Visit to Washington by General Benjamin F. Butler is Blocked

April 6, 1864

President Lincoln blocks a planned trip by General Benjamin F. Butler to Washington. Presidential aide John Hay writes Butler on behalf of the president: “The President directs me to acknowledge receipt of your dispatch of this morning and to say that you will submit by letter or telegram, to the Secretary of War, the points in relation to the exchange of prisoners wherein you wish instructions; and that it is not necessary for you to visit Washington for the purpose indicated.”

Simon Cameron had gone to Virginia to meet with General Benjamin Butler, whose political support did not want to lose. He considered inviting Butler to Washington to discuss prisoner exchanges – always a ticklish topic.   Historian William Frank Zornow wrote in Lincoln & the Party Divided: “Whatever Lincoln had in mind in connection with this proposed visit is impossible to tell. Whether it was merely to be an exchange of social amenities or whether Lincoln hoped to succeed where Cameron had failed cannot be ascertained because the visit was never made. It was cancelled on the excuse that Mrs. Lincoln was ill. Had Lincoln really wanted to discuss politics with Butler, he could have made the trip alone. In view of the fact that no additional attempts were made to induce Butler to join the Union ticket, it might be concluded the president was not really too sorry he had refused.”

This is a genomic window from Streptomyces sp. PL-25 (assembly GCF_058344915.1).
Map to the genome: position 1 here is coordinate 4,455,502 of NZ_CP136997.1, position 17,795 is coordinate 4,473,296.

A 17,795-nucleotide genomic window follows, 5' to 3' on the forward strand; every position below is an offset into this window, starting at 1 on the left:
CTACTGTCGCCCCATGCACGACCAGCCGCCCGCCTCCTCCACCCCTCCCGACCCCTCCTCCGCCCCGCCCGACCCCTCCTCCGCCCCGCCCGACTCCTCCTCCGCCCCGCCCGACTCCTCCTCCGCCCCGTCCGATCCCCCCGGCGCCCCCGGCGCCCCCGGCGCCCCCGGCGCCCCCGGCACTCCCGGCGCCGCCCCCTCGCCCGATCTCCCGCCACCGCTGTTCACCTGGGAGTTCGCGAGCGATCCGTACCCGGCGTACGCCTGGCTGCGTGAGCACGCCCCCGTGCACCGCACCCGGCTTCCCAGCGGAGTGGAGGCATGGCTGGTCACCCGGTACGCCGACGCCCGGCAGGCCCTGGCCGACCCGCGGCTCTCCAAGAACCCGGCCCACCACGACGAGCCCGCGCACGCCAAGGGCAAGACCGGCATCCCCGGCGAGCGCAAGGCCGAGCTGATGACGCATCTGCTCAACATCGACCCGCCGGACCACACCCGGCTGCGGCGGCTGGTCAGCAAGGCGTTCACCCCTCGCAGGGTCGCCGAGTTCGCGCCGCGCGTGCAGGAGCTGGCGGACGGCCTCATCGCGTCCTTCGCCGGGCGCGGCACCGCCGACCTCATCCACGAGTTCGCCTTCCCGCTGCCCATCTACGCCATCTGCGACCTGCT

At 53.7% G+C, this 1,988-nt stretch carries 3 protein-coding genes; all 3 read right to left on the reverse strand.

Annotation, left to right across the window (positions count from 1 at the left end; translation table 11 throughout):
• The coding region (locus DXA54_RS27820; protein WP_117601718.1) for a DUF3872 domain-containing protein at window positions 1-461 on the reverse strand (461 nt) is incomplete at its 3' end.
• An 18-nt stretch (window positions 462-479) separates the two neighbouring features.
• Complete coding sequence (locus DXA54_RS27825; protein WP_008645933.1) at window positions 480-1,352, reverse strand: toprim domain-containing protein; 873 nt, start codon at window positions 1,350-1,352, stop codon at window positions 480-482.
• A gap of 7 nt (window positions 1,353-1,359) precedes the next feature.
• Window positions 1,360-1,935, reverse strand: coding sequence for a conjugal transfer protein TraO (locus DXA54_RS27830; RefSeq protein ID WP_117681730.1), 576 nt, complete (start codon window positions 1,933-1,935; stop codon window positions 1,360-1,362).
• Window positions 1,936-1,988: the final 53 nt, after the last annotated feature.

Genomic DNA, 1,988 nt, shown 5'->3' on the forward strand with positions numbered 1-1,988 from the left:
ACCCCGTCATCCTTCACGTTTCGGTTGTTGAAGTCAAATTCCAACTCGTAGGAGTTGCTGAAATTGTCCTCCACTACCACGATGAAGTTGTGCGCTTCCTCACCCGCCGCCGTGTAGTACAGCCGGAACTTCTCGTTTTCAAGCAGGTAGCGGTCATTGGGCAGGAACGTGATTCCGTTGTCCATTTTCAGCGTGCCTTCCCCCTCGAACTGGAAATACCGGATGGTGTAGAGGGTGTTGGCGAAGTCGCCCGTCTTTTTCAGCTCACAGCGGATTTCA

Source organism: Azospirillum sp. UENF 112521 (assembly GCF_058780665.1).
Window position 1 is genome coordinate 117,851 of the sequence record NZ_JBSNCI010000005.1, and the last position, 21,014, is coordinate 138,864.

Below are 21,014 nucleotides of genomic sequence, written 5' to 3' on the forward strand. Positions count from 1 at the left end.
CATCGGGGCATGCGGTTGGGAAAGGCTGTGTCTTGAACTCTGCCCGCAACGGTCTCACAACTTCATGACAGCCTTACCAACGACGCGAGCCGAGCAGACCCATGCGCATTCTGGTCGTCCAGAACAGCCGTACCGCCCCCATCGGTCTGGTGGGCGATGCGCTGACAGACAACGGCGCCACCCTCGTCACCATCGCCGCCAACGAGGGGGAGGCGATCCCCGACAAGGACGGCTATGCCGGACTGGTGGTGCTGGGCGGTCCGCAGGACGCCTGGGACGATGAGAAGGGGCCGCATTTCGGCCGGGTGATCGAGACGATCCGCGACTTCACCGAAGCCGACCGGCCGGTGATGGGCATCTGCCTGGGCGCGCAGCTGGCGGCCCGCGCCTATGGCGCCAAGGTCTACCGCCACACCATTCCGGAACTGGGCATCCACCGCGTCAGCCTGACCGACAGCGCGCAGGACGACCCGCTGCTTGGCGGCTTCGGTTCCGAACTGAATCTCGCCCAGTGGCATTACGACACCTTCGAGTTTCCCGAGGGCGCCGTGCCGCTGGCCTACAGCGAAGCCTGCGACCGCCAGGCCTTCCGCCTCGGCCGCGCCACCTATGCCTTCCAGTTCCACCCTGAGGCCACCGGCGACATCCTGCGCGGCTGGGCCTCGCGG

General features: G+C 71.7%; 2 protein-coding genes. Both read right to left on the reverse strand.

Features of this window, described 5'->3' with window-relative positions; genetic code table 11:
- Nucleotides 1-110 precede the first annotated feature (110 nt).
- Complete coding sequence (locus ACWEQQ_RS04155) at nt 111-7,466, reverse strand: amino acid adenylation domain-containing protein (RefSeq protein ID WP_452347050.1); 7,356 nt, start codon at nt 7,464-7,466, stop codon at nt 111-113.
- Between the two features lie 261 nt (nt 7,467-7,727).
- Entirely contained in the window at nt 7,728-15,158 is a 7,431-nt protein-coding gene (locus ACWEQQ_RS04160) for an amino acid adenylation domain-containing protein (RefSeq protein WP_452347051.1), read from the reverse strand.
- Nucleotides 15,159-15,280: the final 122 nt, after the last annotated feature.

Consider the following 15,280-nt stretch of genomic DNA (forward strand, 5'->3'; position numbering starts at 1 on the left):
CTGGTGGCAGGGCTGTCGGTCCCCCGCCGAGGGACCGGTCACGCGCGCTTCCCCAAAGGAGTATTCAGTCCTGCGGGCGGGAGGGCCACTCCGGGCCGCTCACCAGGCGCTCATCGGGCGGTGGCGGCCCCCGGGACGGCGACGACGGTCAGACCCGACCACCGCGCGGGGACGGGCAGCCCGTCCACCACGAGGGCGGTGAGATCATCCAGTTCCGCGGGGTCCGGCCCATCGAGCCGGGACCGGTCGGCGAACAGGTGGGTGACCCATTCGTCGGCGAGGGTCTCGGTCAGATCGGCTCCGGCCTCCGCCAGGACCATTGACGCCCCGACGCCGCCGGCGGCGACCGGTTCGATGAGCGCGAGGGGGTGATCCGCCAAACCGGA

At night, President Lincoln travels to the U.S. Capitol for a lecture by George Thompson, English antislavery orator, in the House of Representatives.

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Published in: on April 6, 2014 at 9:00 am  Leave a Comment  

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